Captain Cook’s early professional life discussed by expert
Considered one of the greatest navigators and explorers of all time, the Royal Navy captain was celebrated as a British national hero even before his death in 1779. Cook charted New Zealand and the Great Barrier Reef of Australia on his ship HMS Endeavour in 1770, paving the way for British settlement and transforming Europe’s knowledge of the Pacific. In 1780, the shocking news reached Britain that Cook had been killed in ‘Owyhee’ (Hawaii) the previous February and there was a tense wait until the ships returned with details of his final days.
The account to the Admiralty was written by Charles Clerke, the second captain on the voyage and described how Cook was attacked and killed while attempting to reclaim a cutter stolen from one of his ships at Kealakekua Bay.
Initially, the crews’ rapturous reception there from thousands of islanders, in Clerke’s words, “exceeded everything we had ever before met with”.
In the weeks of the ships’ stay, their decks were heaped with hogs, breadfruit and plantains, and whenever Cook went ashore he was treated with a respect “which more resembled that due to a deity than a human being”.
However, when the ships returned to the bay later, the mood was different, and during the night of February 13, a small boat was stolen.
Captain Cook’s journal could shine a light on missing details
HMS Resolution and Discovery in Tahiti
The following morning Cook and 10 marines went ashore to take the ‘king’ of the island, Kalani’opu’u, hostage, but after a scuffle with some “very insolent, ill-disposed fellows,” Cook is said to have opened fire.
In the moments that followed his party was reportedly overwhelmed by warriors armed with clubs, daggers and stones, and before they could reach the waiting boats Cook and four marines were killed.
But Glyn Williams, author of the ‘The Death of Captain Cook: A Hero Made and Unmade,’ stated there “was much about the affair not mentioned by, or perhaps not known to Clerke”.
In October 1780 the Resolution and Discovery vessels reached Britain and, within weeks of their return, arrangements were made to publish an authorised account of the voyage.
Mr Williams explained: “The main editorial work was entrusted to Dr John Douglas, Canon of Windsor and St Paul’s, who had edited Cook’s journal of his second voyage, and who now had the more difficult task of describing a voyage that had lost its dominant personality.
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“For the events of the voyage after Cook’s death, he relied mainly on the journal of Captain James King.
“Due to production delays, mostly connected with the engravings, the authorised account took almost four years to see the light of day.”
But it would not be the most widely read.
An account by Lieutenant John Rickman “showed a more violent Cook than the generally humane and restrained commander of the earlier voyages”.
Unofficial accounts showed a commander “given to outbursts of furious temper and vindictive behaviour” who was sometimes “at odds with his crew”.
While in Hawaii, they suggested that Cook had allowed, even encouraged, the islanders’ worship of him as a god.
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Cook was killed while he was in Hawaii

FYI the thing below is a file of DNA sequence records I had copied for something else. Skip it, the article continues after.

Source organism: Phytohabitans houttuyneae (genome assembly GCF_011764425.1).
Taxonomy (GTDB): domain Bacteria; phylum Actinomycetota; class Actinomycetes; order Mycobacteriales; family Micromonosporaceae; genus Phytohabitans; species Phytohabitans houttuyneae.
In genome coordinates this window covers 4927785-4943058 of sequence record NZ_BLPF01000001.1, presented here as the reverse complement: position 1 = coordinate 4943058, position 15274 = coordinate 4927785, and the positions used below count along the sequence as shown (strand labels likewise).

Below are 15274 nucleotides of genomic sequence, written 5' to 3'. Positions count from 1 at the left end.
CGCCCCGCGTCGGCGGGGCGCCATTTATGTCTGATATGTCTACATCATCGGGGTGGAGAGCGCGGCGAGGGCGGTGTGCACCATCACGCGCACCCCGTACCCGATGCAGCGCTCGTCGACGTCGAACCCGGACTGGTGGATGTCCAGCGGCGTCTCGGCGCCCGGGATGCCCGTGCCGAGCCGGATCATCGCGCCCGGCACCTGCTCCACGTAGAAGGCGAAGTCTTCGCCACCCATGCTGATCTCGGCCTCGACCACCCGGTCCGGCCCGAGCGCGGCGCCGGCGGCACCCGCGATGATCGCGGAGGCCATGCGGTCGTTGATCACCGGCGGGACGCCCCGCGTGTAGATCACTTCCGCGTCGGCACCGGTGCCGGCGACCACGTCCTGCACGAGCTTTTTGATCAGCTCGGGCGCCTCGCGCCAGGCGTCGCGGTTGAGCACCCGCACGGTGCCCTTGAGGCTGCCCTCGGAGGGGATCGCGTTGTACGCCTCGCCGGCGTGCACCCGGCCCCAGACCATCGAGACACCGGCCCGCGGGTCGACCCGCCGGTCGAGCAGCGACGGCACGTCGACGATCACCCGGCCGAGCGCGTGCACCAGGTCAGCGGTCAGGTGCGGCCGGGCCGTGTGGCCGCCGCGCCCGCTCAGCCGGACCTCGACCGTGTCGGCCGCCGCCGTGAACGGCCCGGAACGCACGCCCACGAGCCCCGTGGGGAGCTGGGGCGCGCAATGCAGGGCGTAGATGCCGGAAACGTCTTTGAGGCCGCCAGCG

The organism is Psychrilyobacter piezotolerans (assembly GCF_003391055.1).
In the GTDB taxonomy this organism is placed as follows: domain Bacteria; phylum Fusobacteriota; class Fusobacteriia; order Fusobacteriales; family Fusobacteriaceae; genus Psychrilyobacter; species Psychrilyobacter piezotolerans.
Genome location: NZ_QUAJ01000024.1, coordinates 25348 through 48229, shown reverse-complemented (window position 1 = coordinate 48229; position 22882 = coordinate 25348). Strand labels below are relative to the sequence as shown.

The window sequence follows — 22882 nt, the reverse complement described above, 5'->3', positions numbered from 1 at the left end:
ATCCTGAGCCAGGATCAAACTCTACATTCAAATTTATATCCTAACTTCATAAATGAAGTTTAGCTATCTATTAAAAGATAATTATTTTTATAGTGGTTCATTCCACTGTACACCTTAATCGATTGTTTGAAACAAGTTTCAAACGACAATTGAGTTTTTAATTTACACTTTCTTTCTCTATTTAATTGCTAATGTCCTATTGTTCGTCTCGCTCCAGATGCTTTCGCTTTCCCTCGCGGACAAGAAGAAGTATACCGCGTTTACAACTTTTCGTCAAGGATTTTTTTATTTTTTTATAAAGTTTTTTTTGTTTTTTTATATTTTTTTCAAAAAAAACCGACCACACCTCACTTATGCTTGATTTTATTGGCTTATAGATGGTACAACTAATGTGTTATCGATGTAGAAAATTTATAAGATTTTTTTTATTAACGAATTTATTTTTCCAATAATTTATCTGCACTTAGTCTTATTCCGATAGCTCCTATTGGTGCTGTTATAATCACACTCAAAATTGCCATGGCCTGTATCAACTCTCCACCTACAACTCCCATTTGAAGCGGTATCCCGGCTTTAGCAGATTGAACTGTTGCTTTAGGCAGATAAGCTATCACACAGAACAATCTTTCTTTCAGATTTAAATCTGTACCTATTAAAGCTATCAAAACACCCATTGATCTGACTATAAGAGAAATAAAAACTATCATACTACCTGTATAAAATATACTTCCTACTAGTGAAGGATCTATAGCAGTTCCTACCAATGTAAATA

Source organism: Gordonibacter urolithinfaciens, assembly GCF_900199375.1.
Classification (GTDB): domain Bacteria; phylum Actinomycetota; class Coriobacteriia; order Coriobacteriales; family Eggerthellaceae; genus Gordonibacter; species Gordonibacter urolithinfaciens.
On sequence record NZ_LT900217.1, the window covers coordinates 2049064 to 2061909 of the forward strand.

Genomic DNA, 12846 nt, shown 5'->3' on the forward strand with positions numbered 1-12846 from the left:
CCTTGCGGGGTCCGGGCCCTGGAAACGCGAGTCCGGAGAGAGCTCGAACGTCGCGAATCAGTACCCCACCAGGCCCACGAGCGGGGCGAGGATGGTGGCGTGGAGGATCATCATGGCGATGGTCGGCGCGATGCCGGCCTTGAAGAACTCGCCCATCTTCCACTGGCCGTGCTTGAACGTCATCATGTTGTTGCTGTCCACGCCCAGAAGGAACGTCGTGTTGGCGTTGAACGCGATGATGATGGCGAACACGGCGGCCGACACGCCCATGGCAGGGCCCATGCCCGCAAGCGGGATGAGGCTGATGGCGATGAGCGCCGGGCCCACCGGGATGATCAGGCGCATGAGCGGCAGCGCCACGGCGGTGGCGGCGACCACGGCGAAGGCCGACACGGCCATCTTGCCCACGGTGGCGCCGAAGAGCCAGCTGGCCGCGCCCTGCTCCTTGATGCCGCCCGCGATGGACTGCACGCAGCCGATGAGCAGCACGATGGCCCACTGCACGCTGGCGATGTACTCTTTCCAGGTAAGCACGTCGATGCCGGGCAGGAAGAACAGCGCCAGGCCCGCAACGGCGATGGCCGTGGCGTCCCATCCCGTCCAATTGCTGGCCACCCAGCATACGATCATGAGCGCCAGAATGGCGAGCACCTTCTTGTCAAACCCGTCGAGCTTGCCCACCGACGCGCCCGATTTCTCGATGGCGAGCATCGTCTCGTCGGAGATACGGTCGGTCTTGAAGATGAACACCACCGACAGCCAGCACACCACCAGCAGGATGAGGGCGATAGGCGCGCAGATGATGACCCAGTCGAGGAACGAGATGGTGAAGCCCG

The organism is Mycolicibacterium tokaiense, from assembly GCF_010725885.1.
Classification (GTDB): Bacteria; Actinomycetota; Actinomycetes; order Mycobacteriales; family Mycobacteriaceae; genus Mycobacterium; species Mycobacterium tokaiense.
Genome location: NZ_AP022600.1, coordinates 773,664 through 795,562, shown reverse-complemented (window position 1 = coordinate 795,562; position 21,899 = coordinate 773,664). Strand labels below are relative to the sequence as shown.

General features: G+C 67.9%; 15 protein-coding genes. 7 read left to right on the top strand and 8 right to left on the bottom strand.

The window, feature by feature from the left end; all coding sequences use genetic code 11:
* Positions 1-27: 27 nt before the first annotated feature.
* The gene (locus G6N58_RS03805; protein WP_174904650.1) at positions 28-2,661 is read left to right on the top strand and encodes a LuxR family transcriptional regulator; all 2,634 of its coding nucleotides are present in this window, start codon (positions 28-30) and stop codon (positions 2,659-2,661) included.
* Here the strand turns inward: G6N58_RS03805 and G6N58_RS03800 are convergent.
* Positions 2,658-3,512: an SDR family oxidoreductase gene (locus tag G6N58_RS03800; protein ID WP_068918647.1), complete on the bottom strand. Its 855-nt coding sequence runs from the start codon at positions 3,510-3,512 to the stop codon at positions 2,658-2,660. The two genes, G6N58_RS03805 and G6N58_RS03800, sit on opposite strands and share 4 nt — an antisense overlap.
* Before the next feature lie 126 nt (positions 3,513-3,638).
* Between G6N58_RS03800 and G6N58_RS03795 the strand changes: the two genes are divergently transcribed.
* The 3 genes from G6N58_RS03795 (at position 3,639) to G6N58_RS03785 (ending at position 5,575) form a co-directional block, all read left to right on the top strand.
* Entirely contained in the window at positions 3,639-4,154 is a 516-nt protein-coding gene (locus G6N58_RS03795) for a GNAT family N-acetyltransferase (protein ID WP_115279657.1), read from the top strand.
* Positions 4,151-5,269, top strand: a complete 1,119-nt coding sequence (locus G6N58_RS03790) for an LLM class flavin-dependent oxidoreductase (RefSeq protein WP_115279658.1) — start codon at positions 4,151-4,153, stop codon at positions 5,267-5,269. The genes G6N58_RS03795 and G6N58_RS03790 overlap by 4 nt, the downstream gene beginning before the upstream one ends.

In June 1784, the authorised account of Cook’s third voyage was published, the prime source being Cook’s own journal.
It concluded that “it is not improbable that his humanity proved fatal to him”.
But Mr Williams claimed that recent scholarship “has shown that Douglas made numerous changes to Cook’s manuscript journal, some stylistic, others designed to enhance the explorer’s reputation”.
And the expert explained why that poses a problem.
He added: “His journal stops, without explanation, two-thirds of the way down the page, on January 6, 1779 – more than a week before the fateful landing at Kealakekua Bay.
“Supplementary to the journal is part of a log kept by Cook for the following 10 days.
Engraving shows native Hawaiians as they row boats and canoes out into Karakakooa Bay
“That also ends abruptly, in this case as Cook went ashore at Kealakekua Bay for the first time on the afternoon of January 17, and was led to the shrine, surrounded by thousands of chanting islanders.”
After the ships returned to Britain, some of Cook’s “loose papers” went missing on their way from the Admiralty to Dr Douglas.
And Mr Williams said it is “possible – though not likely” that these included the missing parts of the journal and log.
He added: “Alternatively, it has been suggested that there was a deliberate ‘weeding’ of the record either by officers on the voyage or by the Admiralty in London.
“Another possibility is that Douglas had in his possession more of Cook’s journal and log than he published, the implication being that the omitted entries were discreditable to Cook.
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“This would certainly be so if they revealed that Cook had encouraged the adulation he had received.
“It would be hard to imagine anything more repugnant to readers in Britain than the thought of the country’s foremost explorer accepting a status as a heathen god.”
Mr Williams stated it was difficult to accept the scenarios suggesting the journal had been deliberately destroyed but added that the “disappearance of Cook’s record allowed Douglas and the Admiralty to portray the story of the stay at Hawaii as they wished”.
He added that editions “played a major part in establishing Cook as a martyr-hero,” but this image could be “seriously challenged” by filling in the gaps.